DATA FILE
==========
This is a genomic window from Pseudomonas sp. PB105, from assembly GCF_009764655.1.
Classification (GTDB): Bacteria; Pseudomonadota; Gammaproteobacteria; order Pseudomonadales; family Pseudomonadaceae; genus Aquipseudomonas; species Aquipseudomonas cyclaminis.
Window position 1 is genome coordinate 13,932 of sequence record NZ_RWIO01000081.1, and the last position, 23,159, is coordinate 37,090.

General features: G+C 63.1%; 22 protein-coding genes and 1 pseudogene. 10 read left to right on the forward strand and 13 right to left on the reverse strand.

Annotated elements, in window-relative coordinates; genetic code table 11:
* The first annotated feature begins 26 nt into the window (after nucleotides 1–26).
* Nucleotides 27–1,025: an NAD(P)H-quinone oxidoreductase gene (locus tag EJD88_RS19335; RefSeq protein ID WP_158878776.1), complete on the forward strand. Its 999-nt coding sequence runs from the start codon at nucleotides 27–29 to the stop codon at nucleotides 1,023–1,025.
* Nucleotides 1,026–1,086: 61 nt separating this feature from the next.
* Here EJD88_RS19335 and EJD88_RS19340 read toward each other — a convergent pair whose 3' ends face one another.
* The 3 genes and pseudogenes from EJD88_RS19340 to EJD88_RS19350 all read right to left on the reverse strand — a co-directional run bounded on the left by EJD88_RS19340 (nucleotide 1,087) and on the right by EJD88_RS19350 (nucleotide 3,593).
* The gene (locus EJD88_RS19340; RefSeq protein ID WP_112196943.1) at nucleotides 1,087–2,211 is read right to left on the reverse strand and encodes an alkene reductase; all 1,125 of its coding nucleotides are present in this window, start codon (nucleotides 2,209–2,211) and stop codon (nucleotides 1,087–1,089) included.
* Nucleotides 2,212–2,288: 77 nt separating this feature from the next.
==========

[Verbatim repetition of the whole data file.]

This is a genomic window from Pseudomonas sp. PB105, from assembly GCF_009764655.1.
Classification (GTDB): Bacteria; Pseudomonadota; Gammaproteobacteria; order Pseudomonadales; family Pseudomonadaceae; genus Aquipseudomonas; species Aquipseudomonas cyclaminis.
Window position 1 is genome coordinate 13,932 of sequence record NZ_RWIO01000081.1, and the last position, 23,159, is coordinate 37,090.

General features: G+C 63.1%; 22 protein-coding genes and 1 pseudogene. 10 read left to right on the forward strand and 13 right to left on the reverse strand.

Annotated elements, in window-relative coordinates; genetic code table 11:
* The first annotated feature begins 26 nt into the window (after nucleotides 1–26).
* Nucleotides 27–1,025: an NAD(P)H-quinone oxidoreductase gene (locus tag EJD88_RS19335; RefSeq protein ID WP_158878776.1), complete on the forward strand. Its 999-nt coding sequence runs from the start codon at nucleotides 27–29 to the stop codon at nucleotides 1,023–1,025.
* Nucleotides 1,026–1,086: 61 nt separating this feature from the next.
* Here EJD88_RS19335 and EJD88_RS19340 read toward each other — a convergent pair whose 3' ends face one another.
* The 3 genes and pseudogenes from EJD88_RS19340 to EJD88_RS19350 all read right to left on the reverse strand — a co-directional run bounded on the left by EJD88_RS19340 (nucleotide 1,087) and on the right by EJD88_RS19350 (nucleotide 3,593).
* The gene (locus EJD88_RS19340; RefSeq protein ID WP_112196943.1) at nucleotides 1,087–2,211 is read right to left on the reverse strand and encodes an alkene reductase; all 1,125 of its coding nucleotides are present in this window, start codon (nucleotides 2,209–2,211) and stop codon (nucleotides 1,087–1,089) included.
* Nucleotides 2,212–2,288: 77 nt separating this feature from the next.